Weekend Wanderings: Salt around Swan Hill


Today for Weekend Wanderings, I thought we could look back at another post that was done on my old blog. I am slowly hoping to bring them all here over time, at least the ones that are still relevant. We are going back to Swan Hill and the salt or salinity problems they have around there.


Weekend Wanderings: Salt around Swan Hill

There is a big environmental problem around Swan Hill and right through the Mallee. The really sad part about it is that it is a man made problem and is only going to get worse if nothing is done to stop it ruining all the soil up there.  The problem is salinity or salt in the soil.

As you drive around you can see the salt pans every where, more in some areas than others. I did some research to find out what causes it and have this extract for you from an article Salinity and water quality fact sheet by the Australian Government.

Quote from the Australian Government

Secondary salinity has occurred with widespread land clearing and altered land use, and may take the form of “dryland salinity” or “irrigation-induced salinity”. Dryland salinity occurs when deep-rooted native plants are removed or replaced with shallow-rooted plants that use less water. As a result of this vegetation imbalance, more water passes through soil to groundwater, raising the water table and bringing salt to the surface where it can be left behind as the water evaporates. Irrigation-induced salinity occurs when excess water applied to crops travels past the root zone to groundwater, raising the water table and salt to the surface. Salt may also be transported across groundwater systems.

I hope that helps explain why it happens. There are ways of fixing it, but it will take a lot of time and money.


How can photography help?

There are ways that we, as photographers, can help places like this.

It might be considered exploitation taking photos of areas that are effected, or it could be though of as a way to help them by highlighting this area. I firmly believe that the more photos we take and share helps to show how bad it is. It is one thing to tell people about what is happening, but it is another when you show them. The photos really highlight what is happening, and makes people care more.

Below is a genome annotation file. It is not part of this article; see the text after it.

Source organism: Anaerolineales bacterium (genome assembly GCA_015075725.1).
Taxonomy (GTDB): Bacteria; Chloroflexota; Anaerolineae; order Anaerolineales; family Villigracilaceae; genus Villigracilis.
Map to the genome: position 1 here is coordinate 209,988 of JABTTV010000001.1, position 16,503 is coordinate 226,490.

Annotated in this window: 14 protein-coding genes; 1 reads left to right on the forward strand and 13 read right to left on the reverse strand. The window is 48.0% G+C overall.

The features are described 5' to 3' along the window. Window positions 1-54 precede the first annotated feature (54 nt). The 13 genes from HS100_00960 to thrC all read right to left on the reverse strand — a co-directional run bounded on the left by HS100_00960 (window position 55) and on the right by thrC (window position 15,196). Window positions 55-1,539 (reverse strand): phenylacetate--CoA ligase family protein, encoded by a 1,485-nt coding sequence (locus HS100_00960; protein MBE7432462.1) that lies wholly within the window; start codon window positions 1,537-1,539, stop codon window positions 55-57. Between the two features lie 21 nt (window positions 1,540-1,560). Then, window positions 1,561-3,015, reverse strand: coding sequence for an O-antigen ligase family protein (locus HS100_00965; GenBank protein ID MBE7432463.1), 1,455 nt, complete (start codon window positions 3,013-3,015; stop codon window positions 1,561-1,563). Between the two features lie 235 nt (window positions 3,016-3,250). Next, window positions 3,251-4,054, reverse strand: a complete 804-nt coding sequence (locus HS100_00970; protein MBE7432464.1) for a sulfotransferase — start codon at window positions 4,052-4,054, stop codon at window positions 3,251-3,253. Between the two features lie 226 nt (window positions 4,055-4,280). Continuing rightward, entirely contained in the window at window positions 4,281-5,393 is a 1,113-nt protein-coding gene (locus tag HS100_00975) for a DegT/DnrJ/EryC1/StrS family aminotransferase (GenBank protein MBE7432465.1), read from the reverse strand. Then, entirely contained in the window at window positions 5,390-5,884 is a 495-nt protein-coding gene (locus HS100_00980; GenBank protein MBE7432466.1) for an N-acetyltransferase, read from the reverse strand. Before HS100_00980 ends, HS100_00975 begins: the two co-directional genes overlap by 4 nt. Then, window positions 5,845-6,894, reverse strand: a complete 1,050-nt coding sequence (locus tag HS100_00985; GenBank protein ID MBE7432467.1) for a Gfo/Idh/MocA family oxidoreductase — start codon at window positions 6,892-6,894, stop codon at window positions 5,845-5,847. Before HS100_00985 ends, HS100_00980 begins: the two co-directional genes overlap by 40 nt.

Environmental photography

This is something that we can all be. We can use photography to show what is happening in our environments wherever we live in the world. If you want to do something about a place, then photograph it, show the photos and start the conversation. People seem to relate more to a problem if they can see it.

Without a doubt there is a real problem with salinity and salt up in the Mallee. I grew up in the area and don’t remember it being such a massive problem as it is now. It is a hard life up there, as it is, without having the problem of losing available land to this.

Taking Photos

There is no reason to think that you can’t take amazing photos as well. In fact, I believe, the better the photos the more likely you are to draw people in with them. I plan on going back up there to do just that and to when it isn’t as sunny to see what I can get. I am happy to see if I can get some fine art images of the area. It is also important to always talk about the struggle that is happening up there with the salinity, so it will benefit them as well.


I have some photos of two areas that I photographed. Over time, some of the old Weekend Wanderings posts are going to be given a new life here, not all, but many. I hope you will enjoy them.


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Further Reading

Weekend Wanderings: Silo Art Trail

Mallee and Wimmera Art Silos with a difference

Evolution of an Image: Going Through

You might be interested in …


  1. Oh dear … another mess we have managed to create. I had no idea this was how it was initiated. People need to know, photography helps to make us aware. Keep up the great work Leanne

  2. Well, I can only say these photos of yours are very dramatic. Despite the fact that it’s something like dying, you have just gave it a life. Anyhow, I hope the Australian Government could fix this land no matter how long it takes.

  3. I love seeing your Swan Hill and Mallee photos, I lived and farmed out between SH and Moulamein for over 15 years and still have family up there. I’m very drawn to photography in semi-arid country, not that I get there very often these days.

    1. That’s great to hear, I love going up there to take photos, though haven’t been out that way for for years. I grew up around there too. I quite like that sort of photography as well. Thank you.

  4. Your photos really do convey a sense of desolation and destruction. I hope you are right and that it raises awareness of the ecological problems in this area and the environment more generally.

    1. I am so glad to hear you get that desolation and destruction. I would really hope that it does, make more people aware of it.Thank you Laura.

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